Personalities

"Blessed land in hardworking hands"

"Blessed land in hardworking hands"

"Blessed land in hardworking hands"

"Blessed land in hardworking hands"

"Blessed land in hardworking hands"

"Blessed land in hardworking hands"

"Blessed land in hardworking hands"

"Blessed land in hardworking hands"

Archibishop Chrysostomos Α’

Archbishop Chrysostomos was born in the village Statos of the Pafos district on the 27th of September 1927 and he passed away on the 22nd of December 2007.  His secular name was Christoforos.  A child of a poor, rural family, he first received education in the elementary school of his village, from which he graduated in 1940.  Right after that he entered the “Panagia tou Kykkou” monastery as a novice, serving there for the next 6 years and at the same time attending classes in the monastery’s school.

In 1946 he was sent to study in the Pan-Cyprian Gymnasium and graduated In 1950 and was appointed secretary of his monastery’s board.  On the 18th of February 1951 he was ordained a deacon, receiving the name Chrysostomos.

In 1952 he was sent to Athens for higher learning.  He attended courses of the Philosophical and Theological Schools in the University of Athens, from which he graduated in 1961.  In the meantime, Chrysostomos had assumed the administration of the Ethnarchy’s  offices in Athens since 1957.

He returned to Cyprus and was appointed as a Preacher by the “Kykkos” monastery.  On the 29th of October 1961 he was ordained a Presbyter and later on an Archimandrite (Dean).  From 1961 until 1966 he worked as a professor of theology in the Pan-Cyprian Gymnasium and in the “Apostle Varnavas” Hieratic School.

In 1966 he went to England for postgraduate studies and to learn the English language.  In 1968 he returned to Cyprus and on the 14th of April 1968 he was ordained as the Suffragan Bishop of Constantia.

Chrysostomos decisively stood by the side of Archbishop Makarios during the critical period of 1971-1973.  In 1973 Archbishop Makarios declared elections for the Episcopate of Pafos’s district and Chrysostomos was -by acclamation -elected as the Bishop of Pafos on the 28th of July 1973, being enthroned the next day.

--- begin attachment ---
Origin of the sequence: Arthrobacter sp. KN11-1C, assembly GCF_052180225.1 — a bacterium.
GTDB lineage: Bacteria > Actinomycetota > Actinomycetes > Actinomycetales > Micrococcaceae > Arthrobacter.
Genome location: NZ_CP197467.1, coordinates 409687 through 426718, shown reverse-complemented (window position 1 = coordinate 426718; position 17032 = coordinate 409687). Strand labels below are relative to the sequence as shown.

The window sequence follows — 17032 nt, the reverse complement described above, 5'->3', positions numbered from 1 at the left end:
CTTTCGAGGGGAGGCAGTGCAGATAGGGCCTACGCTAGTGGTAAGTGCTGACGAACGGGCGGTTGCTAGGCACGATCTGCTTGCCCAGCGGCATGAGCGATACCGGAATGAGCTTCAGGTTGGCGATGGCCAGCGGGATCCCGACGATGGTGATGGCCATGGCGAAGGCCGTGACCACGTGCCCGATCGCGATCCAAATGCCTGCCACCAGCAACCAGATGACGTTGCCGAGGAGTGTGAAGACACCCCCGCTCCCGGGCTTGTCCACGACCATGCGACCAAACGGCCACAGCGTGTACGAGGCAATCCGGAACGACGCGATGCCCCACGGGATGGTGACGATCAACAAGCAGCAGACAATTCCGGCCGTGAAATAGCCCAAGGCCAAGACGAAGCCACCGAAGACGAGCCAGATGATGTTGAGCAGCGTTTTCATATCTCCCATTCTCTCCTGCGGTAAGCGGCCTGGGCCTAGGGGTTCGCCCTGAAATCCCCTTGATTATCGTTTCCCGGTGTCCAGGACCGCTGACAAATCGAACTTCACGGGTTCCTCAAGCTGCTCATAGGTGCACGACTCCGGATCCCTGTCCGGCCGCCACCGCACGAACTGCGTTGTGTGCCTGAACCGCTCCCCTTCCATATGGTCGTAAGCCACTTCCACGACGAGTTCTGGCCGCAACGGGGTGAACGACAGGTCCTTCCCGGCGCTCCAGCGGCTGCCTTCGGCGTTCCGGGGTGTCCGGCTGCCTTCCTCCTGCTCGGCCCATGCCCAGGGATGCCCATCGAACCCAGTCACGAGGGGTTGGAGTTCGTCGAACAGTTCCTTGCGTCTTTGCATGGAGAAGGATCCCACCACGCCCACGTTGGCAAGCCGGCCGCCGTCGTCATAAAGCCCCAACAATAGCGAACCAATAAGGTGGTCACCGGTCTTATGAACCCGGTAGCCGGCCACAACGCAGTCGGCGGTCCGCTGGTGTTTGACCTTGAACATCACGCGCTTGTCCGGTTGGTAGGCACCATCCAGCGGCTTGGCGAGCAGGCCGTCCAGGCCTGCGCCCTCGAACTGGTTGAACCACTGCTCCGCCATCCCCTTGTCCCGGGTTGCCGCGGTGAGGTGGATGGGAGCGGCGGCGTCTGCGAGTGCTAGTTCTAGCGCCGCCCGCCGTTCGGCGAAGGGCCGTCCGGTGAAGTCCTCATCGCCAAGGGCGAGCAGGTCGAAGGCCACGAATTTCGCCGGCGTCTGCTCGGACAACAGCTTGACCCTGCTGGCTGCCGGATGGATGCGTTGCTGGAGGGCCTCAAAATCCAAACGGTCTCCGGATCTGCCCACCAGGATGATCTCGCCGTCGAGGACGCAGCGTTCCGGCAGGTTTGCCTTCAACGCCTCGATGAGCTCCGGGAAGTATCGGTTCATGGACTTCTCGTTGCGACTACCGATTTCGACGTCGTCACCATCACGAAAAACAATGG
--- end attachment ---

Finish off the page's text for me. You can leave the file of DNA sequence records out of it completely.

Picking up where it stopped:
After the 1974 coup d’etat and Makarios’s escape to England, Chrysostomos started a struggle so as to achieve the return of Makarios.  Makarios returned to Cyprus on the 7th of December 1974.

After Archbishop Makarios died on the 3rd of August 1977, Chrysostomos assumed the vacant archbishopric throne as Deputy.  On the 12th of November 1977 he was unanimously elected Archbishop of Cyprus and was enthroned the next day.

As the Suffragan Bishop of Constantia he participated in various expeditions abroad.  As the Archbishop he took part in many ecclesiastical conventions in Cyprus and abroad and represented the Church of Cyprus in international events.

Stelios Kyriakides

In this historical picture (from the television program hosted by Demetris Liberopoulos “innocent or guilty?”) the man in the middle in the first row between the brothers Giorgos and Aristides Roumpanis, is the runner Stelios Kyriakides, who participated in Berlin marathon in 1936 and won the Boston marathon (1946) right after the war.

The Marathon Runner Stelios Kyriakidis

Stelios Kyriakidis is the most significant, modern personality of sports, having achieved international accomplishments and distinctions. He was born in the village of Statos in the Pafos District on the 4th of May 1910. He started his career in sports after his teenage years. Initially he took part in rural games, wearing the colours of his village. Later on he contested as an athlete for the ‹‹Olympia›› Gymnastic Club of Limassol, the colours of which he kept on wearing until the end of his glorious career in athletics.